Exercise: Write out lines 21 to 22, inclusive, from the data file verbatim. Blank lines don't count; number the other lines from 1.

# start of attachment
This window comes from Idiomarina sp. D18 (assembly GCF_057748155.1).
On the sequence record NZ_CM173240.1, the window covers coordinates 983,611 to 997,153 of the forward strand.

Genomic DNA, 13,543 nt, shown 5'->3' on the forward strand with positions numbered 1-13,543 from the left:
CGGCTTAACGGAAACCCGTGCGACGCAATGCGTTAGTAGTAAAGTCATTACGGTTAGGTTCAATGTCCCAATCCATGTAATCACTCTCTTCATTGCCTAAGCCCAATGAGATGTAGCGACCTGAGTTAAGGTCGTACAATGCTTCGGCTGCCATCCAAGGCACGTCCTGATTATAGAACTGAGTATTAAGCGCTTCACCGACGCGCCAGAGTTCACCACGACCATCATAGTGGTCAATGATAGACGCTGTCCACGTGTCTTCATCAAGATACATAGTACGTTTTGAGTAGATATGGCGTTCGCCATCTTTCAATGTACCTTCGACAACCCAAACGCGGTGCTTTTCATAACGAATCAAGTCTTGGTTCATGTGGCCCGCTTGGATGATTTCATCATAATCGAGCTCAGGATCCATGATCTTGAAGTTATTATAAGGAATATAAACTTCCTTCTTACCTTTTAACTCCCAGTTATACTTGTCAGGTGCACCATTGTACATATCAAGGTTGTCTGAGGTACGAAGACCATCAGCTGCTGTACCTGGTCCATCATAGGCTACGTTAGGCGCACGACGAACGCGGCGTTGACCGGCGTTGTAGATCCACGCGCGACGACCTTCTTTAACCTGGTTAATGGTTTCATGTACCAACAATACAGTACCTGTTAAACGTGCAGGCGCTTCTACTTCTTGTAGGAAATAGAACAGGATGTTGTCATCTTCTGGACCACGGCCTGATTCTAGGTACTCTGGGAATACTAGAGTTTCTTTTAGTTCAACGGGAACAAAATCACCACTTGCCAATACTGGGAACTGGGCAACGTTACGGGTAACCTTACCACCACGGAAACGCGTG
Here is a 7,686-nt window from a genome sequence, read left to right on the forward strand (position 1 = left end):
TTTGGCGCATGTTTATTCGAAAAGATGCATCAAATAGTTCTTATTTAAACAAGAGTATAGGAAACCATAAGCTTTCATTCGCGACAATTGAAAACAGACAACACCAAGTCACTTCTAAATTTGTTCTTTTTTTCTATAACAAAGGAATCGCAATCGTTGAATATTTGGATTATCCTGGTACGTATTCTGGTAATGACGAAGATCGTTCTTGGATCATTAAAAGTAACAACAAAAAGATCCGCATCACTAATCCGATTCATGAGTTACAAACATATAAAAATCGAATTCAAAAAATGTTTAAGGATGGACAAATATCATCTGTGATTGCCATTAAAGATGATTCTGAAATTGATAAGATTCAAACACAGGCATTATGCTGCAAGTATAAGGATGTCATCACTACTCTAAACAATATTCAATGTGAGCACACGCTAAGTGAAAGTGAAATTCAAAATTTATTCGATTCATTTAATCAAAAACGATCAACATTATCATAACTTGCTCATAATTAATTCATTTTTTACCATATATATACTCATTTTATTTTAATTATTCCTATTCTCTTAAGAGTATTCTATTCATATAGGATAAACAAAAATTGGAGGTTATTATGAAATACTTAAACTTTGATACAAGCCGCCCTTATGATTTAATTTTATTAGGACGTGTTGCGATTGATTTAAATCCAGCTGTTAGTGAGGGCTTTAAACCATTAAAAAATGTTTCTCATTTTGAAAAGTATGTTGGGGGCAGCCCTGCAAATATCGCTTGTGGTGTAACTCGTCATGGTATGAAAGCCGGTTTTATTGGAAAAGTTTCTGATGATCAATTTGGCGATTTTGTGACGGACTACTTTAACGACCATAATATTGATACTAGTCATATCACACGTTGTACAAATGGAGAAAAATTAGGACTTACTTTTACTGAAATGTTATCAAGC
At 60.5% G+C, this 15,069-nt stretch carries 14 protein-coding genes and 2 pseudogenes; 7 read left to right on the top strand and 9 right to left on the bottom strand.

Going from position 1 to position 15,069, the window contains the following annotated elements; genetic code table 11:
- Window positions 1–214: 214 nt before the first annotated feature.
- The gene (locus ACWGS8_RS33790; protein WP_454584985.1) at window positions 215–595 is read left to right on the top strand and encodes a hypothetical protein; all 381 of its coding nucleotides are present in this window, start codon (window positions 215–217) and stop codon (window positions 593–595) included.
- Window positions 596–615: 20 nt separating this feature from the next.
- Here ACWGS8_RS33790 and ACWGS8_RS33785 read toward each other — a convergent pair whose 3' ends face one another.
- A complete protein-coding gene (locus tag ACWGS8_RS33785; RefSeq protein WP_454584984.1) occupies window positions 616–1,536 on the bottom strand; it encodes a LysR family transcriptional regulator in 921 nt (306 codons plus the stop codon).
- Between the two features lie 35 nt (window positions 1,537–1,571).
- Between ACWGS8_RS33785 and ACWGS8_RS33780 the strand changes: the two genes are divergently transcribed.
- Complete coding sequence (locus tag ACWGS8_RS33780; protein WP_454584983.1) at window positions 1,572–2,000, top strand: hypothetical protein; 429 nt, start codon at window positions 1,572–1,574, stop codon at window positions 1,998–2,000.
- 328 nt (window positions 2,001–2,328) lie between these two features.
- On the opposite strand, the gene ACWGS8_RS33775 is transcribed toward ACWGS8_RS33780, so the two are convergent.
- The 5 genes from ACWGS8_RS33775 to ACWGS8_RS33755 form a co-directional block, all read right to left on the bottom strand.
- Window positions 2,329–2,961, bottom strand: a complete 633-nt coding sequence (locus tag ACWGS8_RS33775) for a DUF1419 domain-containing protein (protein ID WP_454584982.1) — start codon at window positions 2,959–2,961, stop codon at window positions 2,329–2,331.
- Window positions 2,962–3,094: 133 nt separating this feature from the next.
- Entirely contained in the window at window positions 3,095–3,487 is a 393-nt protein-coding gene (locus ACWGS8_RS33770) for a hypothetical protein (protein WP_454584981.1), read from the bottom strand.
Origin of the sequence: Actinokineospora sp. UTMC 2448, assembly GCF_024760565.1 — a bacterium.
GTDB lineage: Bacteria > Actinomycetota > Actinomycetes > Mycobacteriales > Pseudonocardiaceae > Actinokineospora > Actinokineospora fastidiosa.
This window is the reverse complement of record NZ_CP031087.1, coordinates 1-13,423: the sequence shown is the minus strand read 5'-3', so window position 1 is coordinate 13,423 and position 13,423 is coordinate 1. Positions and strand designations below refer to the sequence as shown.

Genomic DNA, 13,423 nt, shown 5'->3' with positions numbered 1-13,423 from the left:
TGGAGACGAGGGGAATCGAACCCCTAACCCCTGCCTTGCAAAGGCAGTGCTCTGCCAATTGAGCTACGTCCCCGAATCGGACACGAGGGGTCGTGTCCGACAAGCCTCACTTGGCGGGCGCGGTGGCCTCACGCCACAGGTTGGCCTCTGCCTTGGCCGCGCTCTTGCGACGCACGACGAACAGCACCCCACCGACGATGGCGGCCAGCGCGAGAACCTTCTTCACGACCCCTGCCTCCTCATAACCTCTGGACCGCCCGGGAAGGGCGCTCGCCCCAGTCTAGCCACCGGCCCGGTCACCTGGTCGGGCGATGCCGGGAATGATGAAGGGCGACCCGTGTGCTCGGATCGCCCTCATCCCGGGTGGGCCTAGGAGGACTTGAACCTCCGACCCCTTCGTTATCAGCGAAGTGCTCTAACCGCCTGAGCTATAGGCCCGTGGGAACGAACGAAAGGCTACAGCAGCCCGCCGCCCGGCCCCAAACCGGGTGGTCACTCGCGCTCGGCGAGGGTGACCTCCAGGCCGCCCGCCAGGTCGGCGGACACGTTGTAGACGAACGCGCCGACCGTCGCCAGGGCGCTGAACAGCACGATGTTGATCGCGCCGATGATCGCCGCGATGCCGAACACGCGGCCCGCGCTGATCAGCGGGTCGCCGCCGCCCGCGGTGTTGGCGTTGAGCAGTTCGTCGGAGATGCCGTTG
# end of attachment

- Window positions 2,962–3,094: 133 nt separating this feature from the next.
- Entirely contained in the window at window positions 3,095–3,487 is a 393-nt protein-coding gene (locus ACWGS8_RS33770) for a hypothetical protein (protein WP_454584981.1), read from the bottom strand.